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Time Management as a techie

Time Management as a techie

Time Management as a techie

As a techie, one of the things that is most important to me Getting Stuff Done is to manage my time properly. There's always more work coming in than I'm able to do in a day, so it's valuable to have a system that you can use to manage your workload. Sysadmins in general are a strange bunch. They're often perfectionists, but this kind of behaviour leads to a certain 'tunnel vision' that means that other things get left untouched. Good time management is therefore essential to make sure that you don't leave things behind as you plough on with the big tasks. Though the years I've gone through a number of systems, but this is the one I'm currently using. I have an A4 lined notepad (but you can use some electronic format if you prefer). At the top of the page I write the day (Mon 2 June). Then in the margin I write (in thirds down the page): Meetings To Do Notes My meetings columns are Time: Subject: Duration:, and I label each meeting with a letter. My to do columns are priority, name, carryover. My notes are generally from meetings; if they are I'll write the letter I've assigned to the meeting next to them. As I work through the day I'll put lines through things I've done. I'll work on the todo list in priority order. I'll add extra todo items if anything has arisen from meetings I've attended, ad-hoc work has come in, or new things to work on have landed in my pile. At the end of the day, I tally up what I've done. I'll fill in the next day's page, and anything that wasn't completed I put 'carry over' next to, cross it off, and put it on the next day's page. Sometimes I'll have to change the priority as things begin to niggle Smiley The system I use has evolved over time, but was based on things I've read, commercial systems I've bought, and logical additions. I'm using this one because it's simple, and works for me, but everyone is different. The only disadvantage I find with this system is that I can't plan significantly ahead, but I use this system in conjunction to our in-house project/task management system which is good for planning ahead. I find the 'needs to be done today' part the bit of task management that just doesn't work online for me right now. Systems I've used in the past are the excellent Time/System, things based on Tom Limoncelli's Time Management for Systems Administrators, and the PHP application TaskFreak! (I'll provide links to these at the end). My 3 time management golden rules would be: - Stick to your priorities - Plan the next day before you leave - Learn to tell people you're too busy and reset their expectations What time management systems do you use? Do you find yourself changing systems a lot? What do you wish your time management system had that it doesn't? Cheers, Gricey. (who didn't have this on his todo list for today)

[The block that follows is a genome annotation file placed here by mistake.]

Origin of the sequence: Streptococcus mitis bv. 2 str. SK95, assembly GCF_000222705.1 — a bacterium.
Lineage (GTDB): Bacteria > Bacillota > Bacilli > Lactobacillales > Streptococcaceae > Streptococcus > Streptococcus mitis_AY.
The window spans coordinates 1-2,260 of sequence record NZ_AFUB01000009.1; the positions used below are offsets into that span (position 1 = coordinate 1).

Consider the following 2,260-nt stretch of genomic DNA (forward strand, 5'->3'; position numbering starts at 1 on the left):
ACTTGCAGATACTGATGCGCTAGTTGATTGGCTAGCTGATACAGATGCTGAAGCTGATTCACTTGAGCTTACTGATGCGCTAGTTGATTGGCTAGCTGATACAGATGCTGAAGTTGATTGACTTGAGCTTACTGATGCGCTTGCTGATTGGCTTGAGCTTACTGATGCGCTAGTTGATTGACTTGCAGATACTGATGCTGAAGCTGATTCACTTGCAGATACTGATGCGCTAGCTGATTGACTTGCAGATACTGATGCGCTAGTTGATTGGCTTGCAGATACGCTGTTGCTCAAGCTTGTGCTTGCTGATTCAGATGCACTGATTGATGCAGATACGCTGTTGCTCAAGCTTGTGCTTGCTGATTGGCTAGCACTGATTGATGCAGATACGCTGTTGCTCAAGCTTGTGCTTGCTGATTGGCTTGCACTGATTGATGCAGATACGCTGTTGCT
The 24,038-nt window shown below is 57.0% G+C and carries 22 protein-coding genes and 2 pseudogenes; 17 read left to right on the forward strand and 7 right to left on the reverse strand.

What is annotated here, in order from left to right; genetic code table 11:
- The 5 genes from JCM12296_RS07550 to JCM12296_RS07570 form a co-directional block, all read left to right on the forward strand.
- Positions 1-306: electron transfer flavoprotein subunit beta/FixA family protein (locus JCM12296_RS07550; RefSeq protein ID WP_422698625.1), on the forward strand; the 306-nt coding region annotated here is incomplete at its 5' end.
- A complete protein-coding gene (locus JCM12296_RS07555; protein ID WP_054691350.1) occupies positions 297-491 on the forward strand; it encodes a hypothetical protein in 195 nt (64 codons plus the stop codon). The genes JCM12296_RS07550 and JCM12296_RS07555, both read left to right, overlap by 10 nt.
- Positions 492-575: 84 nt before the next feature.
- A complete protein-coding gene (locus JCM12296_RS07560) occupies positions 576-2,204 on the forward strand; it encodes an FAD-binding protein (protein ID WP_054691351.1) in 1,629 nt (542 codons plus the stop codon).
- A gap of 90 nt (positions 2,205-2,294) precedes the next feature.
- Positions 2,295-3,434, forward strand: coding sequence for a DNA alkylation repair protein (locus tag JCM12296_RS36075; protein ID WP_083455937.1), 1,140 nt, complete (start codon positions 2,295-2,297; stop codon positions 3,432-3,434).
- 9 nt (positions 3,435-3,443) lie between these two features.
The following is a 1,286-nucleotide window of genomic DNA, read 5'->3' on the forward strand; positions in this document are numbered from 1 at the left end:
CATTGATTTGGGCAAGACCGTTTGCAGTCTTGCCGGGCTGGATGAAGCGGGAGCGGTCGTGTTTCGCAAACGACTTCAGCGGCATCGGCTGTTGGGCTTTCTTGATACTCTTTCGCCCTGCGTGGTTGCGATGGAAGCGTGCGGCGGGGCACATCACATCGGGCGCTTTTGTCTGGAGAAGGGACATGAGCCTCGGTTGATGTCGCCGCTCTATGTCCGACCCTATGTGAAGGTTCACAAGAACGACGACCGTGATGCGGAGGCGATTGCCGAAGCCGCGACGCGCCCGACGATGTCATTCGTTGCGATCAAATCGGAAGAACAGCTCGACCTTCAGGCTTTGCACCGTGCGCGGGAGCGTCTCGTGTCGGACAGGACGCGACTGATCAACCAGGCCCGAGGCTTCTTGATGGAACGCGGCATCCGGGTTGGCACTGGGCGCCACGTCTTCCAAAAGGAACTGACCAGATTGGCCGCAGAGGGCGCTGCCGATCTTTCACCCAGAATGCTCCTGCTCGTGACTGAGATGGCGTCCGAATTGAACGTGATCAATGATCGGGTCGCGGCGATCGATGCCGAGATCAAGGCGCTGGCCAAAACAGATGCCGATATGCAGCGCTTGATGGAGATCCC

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[...] Edit: There is nice idea for time management written by Mike Grice [...]
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to be honest, i do something similar but i wait until the morning to do it rather than the end of the day. i often have to pick up issues that occured over night, and that would scupper my night-before plan. i have tried doing this using my pda several times but i often find myself going back to good old-fashioned paper and pen. it's hard to explain why, it just feels more natural. plus my smartphone sometimes grinds to a halt - a problem i've never had with paper and pen (apart from when i need a new pen or run out of pages) - and also i've never seen an ideal task manager for PDAs. glad to be educated on that one, though.
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The cheapest PDA that you can find (and has paper, too!) http://en.wikipedia.org/wiki/Hipster_PDA
Dan
Grafter
i am so going to get some of that!
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Great idea on planning out the next day. I do that every evening and find it really helps put closure on the day. We use Intervals for our time tracking, and are techies ourselves. It's a hosted system we built after trying to use Excel, open source options, and other web-based services. Check it out.
Dan
Grafter
no offence but intervals looks more pricey than, say, bizbox or huddle yet offers similar functionality. i'll stick with the paper pda.